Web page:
The transcriptomic data suggest that C. jejuni senses factors upon co-culture with epithelial cells that mimic an environment with oxygen limitation. The RacRS two-component regulatory system is responsive to limited oxygen when alternative electron acceptors are present, controlling the production of fumarate from aspartate, as well as its transport and reduction to succinate (van der Stel et al., 2015). Of the 11 RacRS activated genes previously identified by microarray analysis (van der Stel et al., 2015), eight genes were upregulated by C. jejuni when co-cultured with epithelial cells (green highlighted genes in Supplementary Table S2). Conversely, there were several genes that are repressed by RacR, including Cj0358 and genes among the three putative operons aspA-dcuA, mfrXABE (formerly annotated as sdhABC, Guccione et al., 2010), and Cj0448c-Cj0449c (red-highlighted genes in Supplementary Table S2). We propose that there are additional molecules or signals present in this environment that the C. jejuni senses to prepare for metabolism in an oxygen limited environment. This further supports the usefulness of the in vitro model and the data presented in this study.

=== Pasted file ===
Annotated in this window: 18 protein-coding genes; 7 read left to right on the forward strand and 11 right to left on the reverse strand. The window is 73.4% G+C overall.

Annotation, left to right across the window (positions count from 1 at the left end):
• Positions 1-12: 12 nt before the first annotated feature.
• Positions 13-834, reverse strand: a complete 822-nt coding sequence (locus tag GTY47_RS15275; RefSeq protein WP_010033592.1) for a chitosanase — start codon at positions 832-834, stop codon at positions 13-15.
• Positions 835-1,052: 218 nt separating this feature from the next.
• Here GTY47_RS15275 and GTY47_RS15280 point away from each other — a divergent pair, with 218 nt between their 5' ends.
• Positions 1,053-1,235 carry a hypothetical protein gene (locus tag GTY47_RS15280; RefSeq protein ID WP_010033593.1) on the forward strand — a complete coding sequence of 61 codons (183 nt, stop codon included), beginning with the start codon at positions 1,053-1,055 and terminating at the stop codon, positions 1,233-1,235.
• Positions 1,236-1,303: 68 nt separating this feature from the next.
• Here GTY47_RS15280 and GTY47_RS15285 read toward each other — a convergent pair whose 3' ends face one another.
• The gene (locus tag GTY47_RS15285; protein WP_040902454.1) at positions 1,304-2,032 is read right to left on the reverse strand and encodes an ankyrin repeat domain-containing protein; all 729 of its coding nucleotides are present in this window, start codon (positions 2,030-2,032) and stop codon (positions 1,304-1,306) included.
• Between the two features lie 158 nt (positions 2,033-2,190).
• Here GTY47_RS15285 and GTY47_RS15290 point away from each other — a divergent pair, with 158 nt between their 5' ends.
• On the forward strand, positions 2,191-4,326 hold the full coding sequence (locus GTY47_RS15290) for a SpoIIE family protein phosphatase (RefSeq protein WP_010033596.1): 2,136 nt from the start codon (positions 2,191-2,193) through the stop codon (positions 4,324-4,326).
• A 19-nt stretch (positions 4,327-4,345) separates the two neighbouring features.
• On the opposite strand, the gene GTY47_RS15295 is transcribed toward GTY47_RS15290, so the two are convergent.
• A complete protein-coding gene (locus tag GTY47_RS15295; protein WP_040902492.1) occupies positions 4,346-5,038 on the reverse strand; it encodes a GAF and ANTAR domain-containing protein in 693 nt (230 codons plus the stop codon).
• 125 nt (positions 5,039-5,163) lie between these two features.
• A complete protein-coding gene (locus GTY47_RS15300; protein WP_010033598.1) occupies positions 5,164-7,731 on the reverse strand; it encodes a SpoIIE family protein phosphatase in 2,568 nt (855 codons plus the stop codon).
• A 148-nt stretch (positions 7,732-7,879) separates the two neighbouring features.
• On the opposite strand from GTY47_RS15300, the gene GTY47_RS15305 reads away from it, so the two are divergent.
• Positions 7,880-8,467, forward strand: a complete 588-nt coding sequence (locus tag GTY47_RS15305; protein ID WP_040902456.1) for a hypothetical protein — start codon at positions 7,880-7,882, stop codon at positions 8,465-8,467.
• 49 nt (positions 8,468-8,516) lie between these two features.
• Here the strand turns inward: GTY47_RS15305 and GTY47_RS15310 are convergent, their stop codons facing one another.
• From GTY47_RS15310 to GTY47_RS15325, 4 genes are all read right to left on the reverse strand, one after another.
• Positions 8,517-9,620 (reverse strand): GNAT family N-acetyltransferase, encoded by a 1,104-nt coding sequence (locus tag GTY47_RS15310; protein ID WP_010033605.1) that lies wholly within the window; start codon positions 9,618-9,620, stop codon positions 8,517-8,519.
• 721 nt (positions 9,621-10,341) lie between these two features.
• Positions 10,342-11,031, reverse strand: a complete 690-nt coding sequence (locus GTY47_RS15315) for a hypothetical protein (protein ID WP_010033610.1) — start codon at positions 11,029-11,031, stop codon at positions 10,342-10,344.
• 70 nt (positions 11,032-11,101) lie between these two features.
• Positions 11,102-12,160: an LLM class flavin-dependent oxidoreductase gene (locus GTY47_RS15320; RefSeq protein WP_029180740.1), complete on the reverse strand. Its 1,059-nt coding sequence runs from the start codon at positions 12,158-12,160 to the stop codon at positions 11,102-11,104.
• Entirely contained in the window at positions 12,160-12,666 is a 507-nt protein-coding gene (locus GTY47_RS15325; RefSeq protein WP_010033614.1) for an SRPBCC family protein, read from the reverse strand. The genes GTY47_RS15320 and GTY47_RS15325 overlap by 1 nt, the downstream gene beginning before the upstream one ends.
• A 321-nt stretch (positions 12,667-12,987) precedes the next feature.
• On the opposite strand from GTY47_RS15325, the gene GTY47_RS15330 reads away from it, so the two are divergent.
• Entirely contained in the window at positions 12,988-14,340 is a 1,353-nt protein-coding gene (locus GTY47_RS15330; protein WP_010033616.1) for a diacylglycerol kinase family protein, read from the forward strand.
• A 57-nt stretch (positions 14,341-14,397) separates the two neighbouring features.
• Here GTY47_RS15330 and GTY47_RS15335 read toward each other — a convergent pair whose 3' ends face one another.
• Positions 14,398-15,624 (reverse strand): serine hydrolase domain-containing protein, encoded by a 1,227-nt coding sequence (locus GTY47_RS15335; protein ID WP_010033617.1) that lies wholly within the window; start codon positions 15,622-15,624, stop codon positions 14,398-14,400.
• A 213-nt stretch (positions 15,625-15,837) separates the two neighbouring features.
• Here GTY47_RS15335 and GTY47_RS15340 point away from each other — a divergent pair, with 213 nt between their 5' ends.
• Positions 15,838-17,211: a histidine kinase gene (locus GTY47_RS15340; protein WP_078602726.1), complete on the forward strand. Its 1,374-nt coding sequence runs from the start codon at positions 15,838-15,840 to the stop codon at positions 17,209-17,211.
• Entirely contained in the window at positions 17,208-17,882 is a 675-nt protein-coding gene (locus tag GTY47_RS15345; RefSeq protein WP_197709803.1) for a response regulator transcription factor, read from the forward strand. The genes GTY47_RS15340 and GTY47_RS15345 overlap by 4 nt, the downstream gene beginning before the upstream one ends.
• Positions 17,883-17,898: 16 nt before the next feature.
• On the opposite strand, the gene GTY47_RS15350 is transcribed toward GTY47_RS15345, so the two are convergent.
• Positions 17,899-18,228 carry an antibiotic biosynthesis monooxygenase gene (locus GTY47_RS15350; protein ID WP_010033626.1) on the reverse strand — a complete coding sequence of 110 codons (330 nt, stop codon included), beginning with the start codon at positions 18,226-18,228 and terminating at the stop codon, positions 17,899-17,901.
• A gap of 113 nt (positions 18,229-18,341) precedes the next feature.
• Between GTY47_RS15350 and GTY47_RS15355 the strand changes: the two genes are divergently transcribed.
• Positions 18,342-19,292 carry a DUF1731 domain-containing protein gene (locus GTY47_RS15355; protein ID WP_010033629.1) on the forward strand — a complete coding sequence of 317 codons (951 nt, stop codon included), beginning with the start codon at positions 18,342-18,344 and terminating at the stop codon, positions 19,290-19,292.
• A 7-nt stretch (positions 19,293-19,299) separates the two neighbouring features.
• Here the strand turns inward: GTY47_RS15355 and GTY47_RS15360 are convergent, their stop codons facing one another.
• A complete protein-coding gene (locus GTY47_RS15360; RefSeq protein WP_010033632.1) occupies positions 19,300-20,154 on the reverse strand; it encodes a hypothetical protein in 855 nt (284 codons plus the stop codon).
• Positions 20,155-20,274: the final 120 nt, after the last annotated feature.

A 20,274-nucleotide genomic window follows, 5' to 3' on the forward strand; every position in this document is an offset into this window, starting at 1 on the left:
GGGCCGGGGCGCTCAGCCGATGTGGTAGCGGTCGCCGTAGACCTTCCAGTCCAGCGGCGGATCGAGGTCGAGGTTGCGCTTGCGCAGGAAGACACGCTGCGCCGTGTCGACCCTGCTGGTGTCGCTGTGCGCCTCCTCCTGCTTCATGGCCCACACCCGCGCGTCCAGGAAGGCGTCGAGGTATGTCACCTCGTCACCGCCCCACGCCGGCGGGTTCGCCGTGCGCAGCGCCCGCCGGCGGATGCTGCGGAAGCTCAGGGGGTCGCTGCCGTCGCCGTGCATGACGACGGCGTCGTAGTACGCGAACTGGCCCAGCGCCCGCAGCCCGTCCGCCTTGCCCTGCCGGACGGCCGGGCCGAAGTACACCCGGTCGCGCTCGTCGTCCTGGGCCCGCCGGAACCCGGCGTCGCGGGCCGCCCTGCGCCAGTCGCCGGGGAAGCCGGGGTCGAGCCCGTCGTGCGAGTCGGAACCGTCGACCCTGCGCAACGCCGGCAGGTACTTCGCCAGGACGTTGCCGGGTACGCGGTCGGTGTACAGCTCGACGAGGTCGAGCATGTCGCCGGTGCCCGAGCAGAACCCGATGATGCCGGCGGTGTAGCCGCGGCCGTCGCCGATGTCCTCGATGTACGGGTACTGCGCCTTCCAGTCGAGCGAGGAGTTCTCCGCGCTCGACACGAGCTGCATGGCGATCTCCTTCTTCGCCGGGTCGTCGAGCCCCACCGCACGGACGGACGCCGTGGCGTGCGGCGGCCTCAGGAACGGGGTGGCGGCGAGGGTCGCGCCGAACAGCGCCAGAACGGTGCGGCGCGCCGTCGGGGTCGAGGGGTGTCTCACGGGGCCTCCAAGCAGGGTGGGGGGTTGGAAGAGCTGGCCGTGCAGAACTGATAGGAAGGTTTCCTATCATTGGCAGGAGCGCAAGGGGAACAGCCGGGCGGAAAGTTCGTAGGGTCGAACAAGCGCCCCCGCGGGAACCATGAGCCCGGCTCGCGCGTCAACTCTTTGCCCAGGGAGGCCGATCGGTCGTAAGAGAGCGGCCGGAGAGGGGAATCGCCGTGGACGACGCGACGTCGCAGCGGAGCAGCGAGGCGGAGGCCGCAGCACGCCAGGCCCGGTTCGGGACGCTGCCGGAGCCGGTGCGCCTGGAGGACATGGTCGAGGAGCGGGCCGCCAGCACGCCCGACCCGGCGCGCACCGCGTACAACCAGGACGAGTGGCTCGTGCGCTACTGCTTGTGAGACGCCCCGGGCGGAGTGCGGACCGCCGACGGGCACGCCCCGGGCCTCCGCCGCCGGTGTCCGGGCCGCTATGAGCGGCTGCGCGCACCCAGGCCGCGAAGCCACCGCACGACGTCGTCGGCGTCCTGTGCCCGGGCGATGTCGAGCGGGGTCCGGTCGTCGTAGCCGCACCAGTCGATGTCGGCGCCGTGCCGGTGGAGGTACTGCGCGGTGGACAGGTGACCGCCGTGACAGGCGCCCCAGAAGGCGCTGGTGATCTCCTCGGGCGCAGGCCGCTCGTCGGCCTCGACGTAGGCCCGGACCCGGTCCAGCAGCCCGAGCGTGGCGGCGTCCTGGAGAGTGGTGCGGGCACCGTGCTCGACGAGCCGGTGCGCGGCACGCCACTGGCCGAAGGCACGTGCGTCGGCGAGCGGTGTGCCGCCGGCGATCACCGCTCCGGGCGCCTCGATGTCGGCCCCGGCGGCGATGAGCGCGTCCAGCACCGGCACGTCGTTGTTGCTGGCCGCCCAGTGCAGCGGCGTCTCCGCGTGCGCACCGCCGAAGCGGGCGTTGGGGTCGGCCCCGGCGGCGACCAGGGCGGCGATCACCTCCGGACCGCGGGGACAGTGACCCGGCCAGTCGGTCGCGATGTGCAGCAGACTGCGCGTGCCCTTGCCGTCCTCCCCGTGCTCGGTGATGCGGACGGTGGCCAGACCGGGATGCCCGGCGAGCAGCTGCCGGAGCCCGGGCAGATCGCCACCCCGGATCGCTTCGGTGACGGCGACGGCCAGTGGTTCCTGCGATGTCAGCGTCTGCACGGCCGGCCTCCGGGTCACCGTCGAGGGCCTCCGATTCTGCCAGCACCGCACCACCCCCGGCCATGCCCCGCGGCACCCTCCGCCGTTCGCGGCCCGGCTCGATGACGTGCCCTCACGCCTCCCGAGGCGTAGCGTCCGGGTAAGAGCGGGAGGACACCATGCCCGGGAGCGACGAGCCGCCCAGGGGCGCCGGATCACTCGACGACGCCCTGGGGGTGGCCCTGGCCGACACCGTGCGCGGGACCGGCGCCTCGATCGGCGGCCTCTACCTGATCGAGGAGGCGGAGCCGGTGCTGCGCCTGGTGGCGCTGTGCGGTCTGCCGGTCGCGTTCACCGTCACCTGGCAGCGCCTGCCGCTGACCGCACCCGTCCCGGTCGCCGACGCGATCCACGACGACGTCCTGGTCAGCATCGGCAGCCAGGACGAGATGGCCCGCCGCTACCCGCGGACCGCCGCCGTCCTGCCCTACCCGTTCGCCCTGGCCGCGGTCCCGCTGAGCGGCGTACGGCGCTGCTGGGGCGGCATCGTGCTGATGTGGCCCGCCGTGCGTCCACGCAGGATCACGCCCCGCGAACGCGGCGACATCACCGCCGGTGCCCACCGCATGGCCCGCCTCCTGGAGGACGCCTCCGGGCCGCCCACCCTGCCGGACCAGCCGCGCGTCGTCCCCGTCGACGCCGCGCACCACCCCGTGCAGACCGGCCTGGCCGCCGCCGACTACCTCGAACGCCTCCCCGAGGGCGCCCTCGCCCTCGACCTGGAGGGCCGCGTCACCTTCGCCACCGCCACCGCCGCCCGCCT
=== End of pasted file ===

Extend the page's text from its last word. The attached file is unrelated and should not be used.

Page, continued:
Among the genes that were upregulated in the presence of host cells from 2.5 to 4 h are genes involved in chemotaxis and in the regulation of flagellar assembly. We selected Cj0448c, cheBR, cetAB, flhF, and flgL to generate gene deletions to perform phenotypic characterization. Cj0448c, cheBR, and cetAB are proposed to encode chemotaxis-related proteins, flhF is proposed to be a flagellar biosynthesis regulator protein (Elliott et al., 2009; Kanungpean et al., 2011; Chandrashekhar et al., 2015), and flgL is the flagellar hook junction protein. The motility, filament length, and invasion potential of all of the C. jejuni deletion mutants were then assessed. Part of the reason for generating mutations in these genes, and especially in cetAB, is because discrepancies have been reported in the phenotypic properties of these mutants (Hendrixson and DiRita, 2004; Elliott et al., 2009). Moreover, we felt it necessary to compare the phenotypes of these mutants in a single genetic background to determine the relative importance of each protein in C. jejuni cell invasion. These studies revealed that the filament length in the Cj0448c, cheBR, and cetAB deletion mutants was indistinguishable from that of the wild-type strain, whereas more than 95% of the flhF gene deletion mutants were lacking an observable filament. Consistent with the published literature, a decrease was observed in the zone of motility with the cheBR and cetAB deletion mutants on the MH agar plates. The invasion assays provided the most insight in the contribution of each system in bacteria–host interactions. None of the chemotaxis mutants (Cj0448c, cheBR, cetAB) demonstrated any defect in host cell invasion. This finding was in contrast to a previous study where a decrease was reported in the invasion potential (I/A times 100) for the cetAB deletion mutant (Elliott and Dirita, 2008). Not clear from the previously published work was whether the invasion deficiency of the cetAB mutant was statistically significant, as statistics were not applied. Nor was it clear whether the adherence potential of the cetAB mutant contributed to the decrease in invasion potential [(the number of bacterial invaded divided by the number of adherent bacteria) × 100], as the number of adherent bacteria was not reported. To ensure the reproducibility of the results presented herein, we generated cetAB deletion mutants independent of one another (separate electroporations) and found that all isolates demonstrated indistinguishable phenotypes. In contrast to the Cj0448c, cheBR, cetAB deletion mutants, the flhF and flgL mutants were grossly impaired in cell adherence and cell invasion. Complementation of the flhF and flgL deletion mutants in cis restored the invasive phenotype. Although flhF is predicted to be in a multigene operon, others have shown that an insertion of an antibiotic resistance gene in flhF does not have a polar effect (Liang and Connerton, 2018; Ren et al., 2018). Noteworthy is that the invasiveness of the flhF and flgL deletion mutants were indistinguishable from the flaAB deletion mutant. In addition, the I/A ratio of the 81–176 flaAB mutant was similar to a C. jejuni strain 81116 flaAB deletion mutant (Konkel et al., 2004). This work provides clarity of the role of cetAB in the process of C. jejuni-cell invasion. Moreover, the data herein demonstrates that: (1) chemotaxis proteins do not directly facilitate (and are not required for) host cell invasion; (2) the zone of motility, as evidenced by the migration of bacteria from the place at which they were spotted on a plate, does not correlate with host cell invasion potential.